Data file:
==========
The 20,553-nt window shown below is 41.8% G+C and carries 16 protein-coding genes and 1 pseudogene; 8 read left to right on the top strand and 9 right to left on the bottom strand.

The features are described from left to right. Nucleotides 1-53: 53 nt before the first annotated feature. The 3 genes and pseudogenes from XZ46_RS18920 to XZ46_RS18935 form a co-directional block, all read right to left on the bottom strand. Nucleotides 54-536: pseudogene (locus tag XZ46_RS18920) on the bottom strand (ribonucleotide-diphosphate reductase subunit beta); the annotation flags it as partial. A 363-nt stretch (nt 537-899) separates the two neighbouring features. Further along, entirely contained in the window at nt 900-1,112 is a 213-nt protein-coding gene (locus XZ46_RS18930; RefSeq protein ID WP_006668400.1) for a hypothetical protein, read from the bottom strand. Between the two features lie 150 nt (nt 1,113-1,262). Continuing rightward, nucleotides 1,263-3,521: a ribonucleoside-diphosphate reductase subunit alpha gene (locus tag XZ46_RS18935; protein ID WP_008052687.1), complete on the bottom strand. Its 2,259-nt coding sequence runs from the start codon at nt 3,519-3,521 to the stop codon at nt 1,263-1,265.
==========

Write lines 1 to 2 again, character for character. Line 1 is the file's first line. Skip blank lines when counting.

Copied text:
The 20,553-nt window shown below is 41.8% G+C and carries 16 protein-coding genes and 1 pseudogene; 8 read left to right on the top strand and 9 right to left on the bottom strand.

The features are described from left to right. Nucleotides 1-53: 53 nt before the first annotated feature. The 3 genes and pseudogenes from XZ46_RS18920 to XZ46_RS18935 form a co-directional block, all read right to left on the bottom strand. Nucleotides 54-536: pseudogene (locus tag XZ46_RS18920) on the bottom strand (ribonucleotide-diphosphate reductase subunit beta); the annotation flags it as partial. A 363-nt stretch (nt 537-899) separates the two neighbouring features. Further along, entirely contained in the window at nt 900-1,112 is a 213-nt protein-coding gene (locus XZ46_RS18930; RefSeq protein ID WP_006668400.1) for a hypothetical protein, read from the bottom strand. Between the two features lie 150 nt (nt 1,113-1,262). Continuing rightward, nucleotides 1,263-3,521: a ribonucleoside-diphosphate reductase subunit alpha gene (locus tag XZ46_RS18935; protein ID WP_008052687.1), complete on the bottom strand. Its 2,259-nt coding sequence runs from the start codon at nt 3,519-3,521 to the stop codon at nt 1,263-1,265.